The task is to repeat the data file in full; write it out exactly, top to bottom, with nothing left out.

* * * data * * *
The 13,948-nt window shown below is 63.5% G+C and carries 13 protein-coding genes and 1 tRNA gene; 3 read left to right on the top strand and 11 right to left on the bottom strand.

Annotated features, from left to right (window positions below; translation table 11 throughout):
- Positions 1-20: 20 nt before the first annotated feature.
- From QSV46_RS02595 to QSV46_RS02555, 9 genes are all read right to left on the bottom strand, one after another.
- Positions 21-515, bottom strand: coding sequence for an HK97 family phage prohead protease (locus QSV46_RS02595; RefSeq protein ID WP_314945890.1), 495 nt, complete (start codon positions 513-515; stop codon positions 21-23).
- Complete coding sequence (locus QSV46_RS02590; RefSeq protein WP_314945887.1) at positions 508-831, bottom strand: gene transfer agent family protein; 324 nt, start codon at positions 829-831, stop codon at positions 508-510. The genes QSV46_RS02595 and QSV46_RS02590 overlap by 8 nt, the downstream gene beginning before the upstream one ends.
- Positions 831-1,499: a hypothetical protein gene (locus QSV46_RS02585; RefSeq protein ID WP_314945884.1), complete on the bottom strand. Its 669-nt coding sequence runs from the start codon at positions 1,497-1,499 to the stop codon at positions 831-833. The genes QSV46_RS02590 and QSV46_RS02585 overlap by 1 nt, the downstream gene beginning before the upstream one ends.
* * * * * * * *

The 13,948-nt window shown below is 63.5% G+C and carries 13 protein-coding genes and 1 tRNA gene; 3 read left to right on the top strand and 11 right to left on the bottom strand.

Annotated features, from left to right (window positions below; translation table 11 throughout):
- Positions 1-20: 20 nt before the first annotated feature.
- From QSV46_RS02595 to QSV46_RS02555, 9 genes are all read right to left on the bottom strand, one after another.
- Positions 21-515, bottom strand: coding sequence for an HK97 family phage prohead protease (locus QSV46_RS02595; RefSeq protein ID WP_314945890.1), 495 nt, complete (start codon positions 513-515; stop codon positions 21-23).
- Complete coding sequence (locus QSV46_RS02590; RefSeq protein WP_314945887.1) at positions 508-831, bottom strand: gene transfer agent family protein; 324 nt, start codon at positions 829-831, stop codon at positions 508-510. The genes QSV46_RS02595 and QSV46_RS02590 overlap by 8 nt, the downstream gene beginning before the upstream one ends.
- Positions 831-1,499: a hypothetical protein gene (locus QSV46_RS02585; RefSeq protein ID WP_314945884.1), complete on the bottom strand. Its 669-nt coding sequence runs from the start codon at positions 1,497-1,499 to the stop codon at positions 831-833. The genes QSV46_RS02590 and QSV46_RS02585 overlap by 1 nt, the downstream gene beginning before the upstream one ends.